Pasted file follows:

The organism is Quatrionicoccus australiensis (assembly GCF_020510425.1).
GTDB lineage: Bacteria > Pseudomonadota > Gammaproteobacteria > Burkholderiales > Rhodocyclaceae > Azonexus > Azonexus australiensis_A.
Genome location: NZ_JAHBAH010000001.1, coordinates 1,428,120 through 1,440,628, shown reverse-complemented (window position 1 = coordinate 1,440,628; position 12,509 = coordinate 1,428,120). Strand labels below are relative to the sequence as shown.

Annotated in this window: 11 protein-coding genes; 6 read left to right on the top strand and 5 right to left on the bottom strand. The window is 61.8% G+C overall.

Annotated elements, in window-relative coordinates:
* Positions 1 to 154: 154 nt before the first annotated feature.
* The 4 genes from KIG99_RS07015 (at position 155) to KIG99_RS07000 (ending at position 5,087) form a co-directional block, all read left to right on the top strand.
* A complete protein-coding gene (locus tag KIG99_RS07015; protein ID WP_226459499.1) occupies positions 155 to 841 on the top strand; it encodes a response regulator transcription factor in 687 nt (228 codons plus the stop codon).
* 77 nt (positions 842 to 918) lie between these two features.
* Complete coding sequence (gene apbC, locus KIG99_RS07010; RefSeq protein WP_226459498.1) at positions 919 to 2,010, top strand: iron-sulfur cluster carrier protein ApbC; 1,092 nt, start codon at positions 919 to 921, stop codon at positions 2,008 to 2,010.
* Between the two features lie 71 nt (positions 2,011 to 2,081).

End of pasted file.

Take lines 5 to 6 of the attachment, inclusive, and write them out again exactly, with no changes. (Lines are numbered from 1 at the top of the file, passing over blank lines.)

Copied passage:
Annotated elements, in window-relative coordinates:
* Positions 1 to 154: 154 nt before the first annotated feature.